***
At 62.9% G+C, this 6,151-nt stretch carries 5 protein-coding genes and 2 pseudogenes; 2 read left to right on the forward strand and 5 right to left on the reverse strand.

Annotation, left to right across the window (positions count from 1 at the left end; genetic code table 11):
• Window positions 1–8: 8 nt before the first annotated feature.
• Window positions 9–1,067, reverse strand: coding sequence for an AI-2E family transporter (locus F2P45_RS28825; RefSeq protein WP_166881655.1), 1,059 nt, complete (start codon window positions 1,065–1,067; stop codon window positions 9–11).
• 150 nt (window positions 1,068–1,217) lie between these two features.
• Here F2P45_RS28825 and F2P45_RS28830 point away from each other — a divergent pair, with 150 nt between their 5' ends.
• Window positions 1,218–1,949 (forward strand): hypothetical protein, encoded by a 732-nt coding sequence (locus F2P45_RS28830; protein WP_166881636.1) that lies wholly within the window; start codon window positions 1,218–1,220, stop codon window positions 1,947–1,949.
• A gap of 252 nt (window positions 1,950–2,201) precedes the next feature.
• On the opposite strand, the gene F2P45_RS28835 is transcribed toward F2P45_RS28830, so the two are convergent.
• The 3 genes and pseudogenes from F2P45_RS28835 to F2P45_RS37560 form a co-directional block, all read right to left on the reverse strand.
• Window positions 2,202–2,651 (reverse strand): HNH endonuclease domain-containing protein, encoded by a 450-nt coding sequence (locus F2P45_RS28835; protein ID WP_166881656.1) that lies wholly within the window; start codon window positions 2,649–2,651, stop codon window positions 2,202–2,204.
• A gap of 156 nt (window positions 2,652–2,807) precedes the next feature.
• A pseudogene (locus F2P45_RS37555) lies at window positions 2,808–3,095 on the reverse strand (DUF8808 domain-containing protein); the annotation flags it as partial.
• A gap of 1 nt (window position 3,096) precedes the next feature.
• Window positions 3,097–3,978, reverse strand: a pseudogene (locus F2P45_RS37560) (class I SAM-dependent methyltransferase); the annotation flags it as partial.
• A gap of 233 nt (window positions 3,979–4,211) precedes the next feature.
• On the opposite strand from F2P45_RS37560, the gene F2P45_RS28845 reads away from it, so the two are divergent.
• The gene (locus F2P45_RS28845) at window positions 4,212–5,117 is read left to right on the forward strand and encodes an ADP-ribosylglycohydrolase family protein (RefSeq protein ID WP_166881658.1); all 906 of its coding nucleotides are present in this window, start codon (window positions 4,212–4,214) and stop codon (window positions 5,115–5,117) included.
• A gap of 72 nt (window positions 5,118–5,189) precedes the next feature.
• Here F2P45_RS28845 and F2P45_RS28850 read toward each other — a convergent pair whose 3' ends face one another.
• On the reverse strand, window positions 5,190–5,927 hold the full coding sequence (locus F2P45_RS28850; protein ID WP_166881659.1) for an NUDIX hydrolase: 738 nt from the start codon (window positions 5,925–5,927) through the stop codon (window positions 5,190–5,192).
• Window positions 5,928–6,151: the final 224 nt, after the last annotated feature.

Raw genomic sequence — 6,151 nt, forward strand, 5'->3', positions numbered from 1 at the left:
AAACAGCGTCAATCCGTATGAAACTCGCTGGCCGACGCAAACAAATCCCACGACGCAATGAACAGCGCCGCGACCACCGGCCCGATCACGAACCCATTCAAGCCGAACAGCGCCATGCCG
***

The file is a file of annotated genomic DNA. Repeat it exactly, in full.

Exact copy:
At 62.9% G+C, this 6,151-nt stretch carries 5 protein-coding genes and 2 pseudogenes; 2 read left to right on the forward strand and 5 right to left on the reverse strand.

Annotation, left to right across the window (positions count from 1 at the left end; genetic code table 11):
• Window positions 1–8: 8 nt before the first annotated feature.
• Window positions 9–1,067, reverse strand: coding sequence for an AI-2E family transporter (locus F2P45_RS28825; RefSeq protein WP_166881655.1), 1,059 nt, complete (start codon window positions 1,065–1,067; stop codon window positions 9–11).
• 150 nt (window positions 1,068–1,217) lie between these two features.
• Here F2P45_RS28825 and F2P45_RS28830 point away from each other — a divergent pair, with 150 nt between their 5' ends.
• Window positions 1,218–1,949 (forward strand): hypothetical protein, encoded by a 732-nt coding sequence (locus F2P45_RS28830; protein WP_166881636.1) that lies wholly within the window; start codon window positions 1,218–1,220, stop codon window positions 1,947–1,949.
• A gap of 252 nt (window positions 1,950–2,201) precedes the next feature.
• On the opposite strand, the gene F2P45_RS28835 is transcribed toward F2P45_RS28830, so the two are convergent.
• The 3 genes and pseudogenes from F2P45_RS28835 to F2P45_RS37560 form a co-directional block, all read right to left on the reverse strand.
• Window positions 2,202–2,651 (reverse strand): HNH endonuclease domain-containing protein, encoded by a 450-nt coding sequence (locus F2P45_RS28835; protein ID WP_166881656.1) that lies wholly within the window; start codon window positions 2,649–2,651, stop codon window positions 2,202–2,204.
• A gap of 156 nt (window positions 2,652–2,807) precedes the next feature.
• A pseudogene (locus F2P45_RS37555) lies at window positions 2,808–3,095 on the reverse strand (DUF8808 domain-containing protein); the annotation flags it as partial.
• A gap of 1 nt (window position 3,096) precedes the next feature.
• Window positions 3,097–3,978, reverse strand: a pseudogene (locus F2P45_RS37560) (class I SAM-dependent methyltransferase); the annotation flags it as partial.
• A gap of 233 nt (window positions 3,979–4,211) precedes the next feature.
• On the opposite strand from F2P45_RS37560, the gene F2P45_RS28845 reads away from it, so the two are divergent.
• The gene (locus F2P45_RS28845) at window positions 4,212–5,117 is read left to right on the forward strand and encodes an ADP-ribosylglycohydrolase family protein (RefSeq protein ID WP_166881658.1); all 906 of its coding nucleotides are present in this window, start codon (window positions 4,212–4,214) and stop codon (window positions 5,115–5,117) included.
• A gap of 72 nt (window positions 5,118–5,189) precedes the next feature.
• Here F2P45_RS28845 and F2P45_RS28850 read toward each other — a convergent pair whose 3' ends face one another.
• On the reverse strand, window positions 5,190–5,927 hold the full coding sequence (locus F2P45_RS28850; protein ID WP_166881659.1) for an NUDIX hydrolase: 738 nt from the start codon (window positions 5,925–5,927) through the stop codon (window positions 5,190–5,192).
• Window positions 5,928–6,151: the final 224 nt, after the last annotated feature.

Raw genomic sequence — 6,151 nt, forward strand, 5'->3', positions numbered from 1 at the left:
AAACAGCGTCAATCCGTATGAAACTCGCTGGCCGACGCAAACAAATCCCACGACGCAATGAACAGCGCCGCGACCACCGGCCCGATCACGAACCCATTCAAGCCGAACAGCGCCATGCCG